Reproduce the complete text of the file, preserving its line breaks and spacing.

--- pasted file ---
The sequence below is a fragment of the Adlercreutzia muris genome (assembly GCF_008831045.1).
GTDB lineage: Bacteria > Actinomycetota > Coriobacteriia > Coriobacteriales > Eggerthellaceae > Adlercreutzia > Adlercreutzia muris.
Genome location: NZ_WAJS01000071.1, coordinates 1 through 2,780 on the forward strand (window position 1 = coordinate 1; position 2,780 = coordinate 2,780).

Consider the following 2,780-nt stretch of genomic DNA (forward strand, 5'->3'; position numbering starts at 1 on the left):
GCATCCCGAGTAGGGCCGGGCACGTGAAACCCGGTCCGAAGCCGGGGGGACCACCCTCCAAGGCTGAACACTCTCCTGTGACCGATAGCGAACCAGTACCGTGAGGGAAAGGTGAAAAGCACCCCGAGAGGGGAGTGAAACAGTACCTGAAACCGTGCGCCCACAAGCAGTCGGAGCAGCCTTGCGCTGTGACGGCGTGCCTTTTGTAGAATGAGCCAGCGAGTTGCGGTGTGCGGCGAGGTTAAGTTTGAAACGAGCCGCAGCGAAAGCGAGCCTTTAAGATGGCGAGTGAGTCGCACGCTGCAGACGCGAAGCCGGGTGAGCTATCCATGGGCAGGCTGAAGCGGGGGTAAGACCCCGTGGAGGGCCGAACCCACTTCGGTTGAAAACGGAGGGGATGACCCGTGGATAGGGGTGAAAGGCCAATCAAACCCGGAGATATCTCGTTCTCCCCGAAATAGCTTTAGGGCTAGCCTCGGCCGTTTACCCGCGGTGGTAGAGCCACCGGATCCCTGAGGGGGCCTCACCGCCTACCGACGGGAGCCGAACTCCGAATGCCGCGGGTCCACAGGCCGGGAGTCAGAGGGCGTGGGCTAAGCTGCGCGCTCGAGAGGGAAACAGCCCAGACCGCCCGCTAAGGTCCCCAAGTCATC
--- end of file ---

The sequence below is a fragment of the Adlercreutzia muris genome (assembly GCF_008831045.1).
GTDB lineage: Bacteria > Actinomycetota > Coriobacteriia > Coriobacteriales > Eggerthellaceae > Adlercreutzia > Adlercreutzia muris.
Genome location: NZ_WAJS01000071.1, coordinates 1 through 2,780 on the forward strand (window position 1 = coordinate 1; position 2,780 = coordinate 2,780).

Consider the following 2,780-nt stretch of genomic DNA (forward strand, 5'->3'; position numbering starts at 1 on the left):
GCATCCCGAGTAGGGCCGGGCACGTGAAACCCGGTCCGAAGCCGGGGGGACCACCCTCCAAGGCTGAACACTCTCCTGTGACCGATAGCGAACCAGTACCGTGAGGGAAAGGTGAAAAGCACCCCGAGAGGGGAGTGAAACAGTACCTGAAACCGTGCGCCCACAAGCAGTCGGAGCAGCCTTGCGCTGTGACGGCGTGCCTTTTGTAGAATGAGCCAGCGAGTTGCGGTGTGCGGCGAGGTTAAGTTTGAAACGAGCCGCAGCGAAAGCGAGCCTTTAAGATGGCGAGTGAGTCGCACGCTGCAGACGCGAAGCCGGGTGAGCTATCCATGGGCAGGCTGAAGCGGGGGTAAGACCCCGTGGAGGGCCGAACCCACTTCGGTTGAAAACGGAGGGGATGACCCGTGGATAGGGGTGAAAGGCCAATCAAACCCGGAGATATCTCGTTCTCCCCGAAATAGCTTTAGGGCTAGCCTCGGCCGTTTACCCGCGGTGGTAGAGCCACCGGATCCCTGAGGGGGCCTCACCGCCTACCGACGGGAGCCGAACTCCGAATGCCGCGGGTCCACAGGCCGGGAGTCAGAGGGCGTGGGCTAAGCTGCGCGCTCGAGAGGGAAACAGCCCAGACCGCCCGCTAAGGTCCCCAAGTCATC